Wichita Derby farmer Greg Rau could not help but check out the bright yellow truck with four-wheel drive at a recent farm trade show in Wichita. His teenage grandson grinned widely as he sat inside.
Rau already plans to make some farm equipment purchases this year -- maybe even a little more than usual, he said. His crops were good. But as for that fancy new pickup, Rau was not yet ready to buy: "You don't make purchases because you have money in your pocket."
Rau, like many of the nation's farmers, has a lot more money in his pocket than normal.
A record amount, in fact, according to the U.S. Department of Agriculture's Economic Research Service.
The service's latest forecast for 2004, released Tuesday, predicts net farm income will reach $73.7 billion, beating the record set in 2003 by nearly 25 percent. It's a creation of two back-to-back years of exceptionally large harvests for major crops and unusually high prices for livestock and milk.
The agency predicts farmers will pocket an average income of $70,675 per household this year, up 3.2 percent from a year ago. These good times on the farm are especially sweet after several hard years of drought.
That agriculture money is already starting to trickle down from farmers such as Rau to business owners, such as Sid Caldwell, president of Caldwell Equipment Co. in Wichita, whose customers are farmers.
In 1999, Caldwell started laying off employees as his farm trade fell off. He is down to 24 employees from the 38 people he once employed. But Caldwell now hopes to add a service technician as his business starts to pick up.
This spring, his used equipment sales went up 25 percent.
"The demand for used equipment can't be filled. ... There is a lot of pent-up demand," Caldwell said.
Demand for new farm equipment is just starting to pick up, said Bruce Spidle, business manager for Case International Harvester in Hesston. Farmers are just finishing up their fall harvest and figuring out how much money they have made, he said.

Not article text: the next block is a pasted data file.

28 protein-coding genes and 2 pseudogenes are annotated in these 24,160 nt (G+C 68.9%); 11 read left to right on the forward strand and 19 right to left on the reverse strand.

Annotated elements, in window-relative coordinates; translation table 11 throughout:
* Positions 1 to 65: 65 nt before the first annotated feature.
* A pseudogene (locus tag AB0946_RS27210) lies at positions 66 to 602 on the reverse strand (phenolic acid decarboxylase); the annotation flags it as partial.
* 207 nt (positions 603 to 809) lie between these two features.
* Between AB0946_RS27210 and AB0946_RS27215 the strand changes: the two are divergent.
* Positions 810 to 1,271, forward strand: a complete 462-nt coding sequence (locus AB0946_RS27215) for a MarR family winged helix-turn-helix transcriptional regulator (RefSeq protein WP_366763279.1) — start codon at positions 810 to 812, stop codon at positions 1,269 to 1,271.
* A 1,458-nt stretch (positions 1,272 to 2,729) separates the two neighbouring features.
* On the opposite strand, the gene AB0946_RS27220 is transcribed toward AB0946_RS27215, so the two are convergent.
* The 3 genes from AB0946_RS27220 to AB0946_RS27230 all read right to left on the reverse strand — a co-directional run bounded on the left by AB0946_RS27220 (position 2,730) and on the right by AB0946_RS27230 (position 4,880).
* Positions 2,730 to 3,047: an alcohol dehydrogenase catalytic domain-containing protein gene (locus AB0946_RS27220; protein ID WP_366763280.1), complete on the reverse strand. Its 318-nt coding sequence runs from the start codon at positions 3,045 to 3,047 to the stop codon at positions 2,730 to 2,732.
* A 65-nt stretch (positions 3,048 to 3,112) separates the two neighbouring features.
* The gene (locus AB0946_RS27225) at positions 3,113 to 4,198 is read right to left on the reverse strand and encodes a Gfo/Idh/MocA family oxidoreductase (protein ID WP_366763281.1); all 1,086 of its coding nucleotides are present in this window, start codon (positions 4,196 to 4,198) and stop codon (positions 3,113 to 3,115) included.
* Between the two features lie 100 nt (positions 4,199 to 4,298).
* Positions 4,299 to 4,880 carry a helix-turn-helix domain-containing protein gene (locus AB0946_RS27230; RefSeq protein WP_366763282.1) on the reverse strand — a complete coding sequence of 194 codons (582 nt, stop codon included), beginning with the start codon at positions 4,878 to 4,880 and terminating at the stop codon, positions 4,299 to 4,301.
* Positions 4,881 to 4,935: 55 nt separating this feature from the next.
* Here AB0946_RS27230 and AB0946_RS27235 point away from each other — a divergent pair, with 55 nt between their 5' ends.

"The farmer attitude and interest is a lot better than the past few years," Spidle said.
Livestock a highlight
The Agriculture Department said the driving force behind the record farm income in the past two years has been high market prices for livestock and related products. The value of all livestock production is forecast at $121.5 billion for 2004, the highest level ever recorded in the nation.
Only income from cattle and egg sales did not increase this year, and beef producers will likely see only a modest drop in their 2004 revenues from last year's record levels, despite the discovery of the nation's first case of mad cow disease.
The nation's hog producers saw their prices strengthen this year, buffeted by a growing consumer demand for pork. The Agriculture Department's Economic Research Service forecasts hog revenues will increase nearly 37 percent this year.
Evidence of the success can again be found off the farm, where ranchers are spending money to upgrade their operations, said Josh Williams, a salesman at Filson Livestock Equipment in Protection.
"We talk to a lot more people; there seems to be more interest since the cattle market is better than it has been in a long time," Williams said.
Along with the success of livestock producers, farmers are harvesting bountiful 2004 crops, raking in an anticipated $111.9 billion in crop sales, according to the Economic Research Service's figures. Near-perfect growing conditions produced large harvests and market prices remained strong relative to their 10-year average, the agency said.
This is only the fourth year since 1990 that both crop and livestock production are anticipated to rise in the same year.
Direct government subsidies are expected to reach $15.7 billion in 2004, slightly below last year.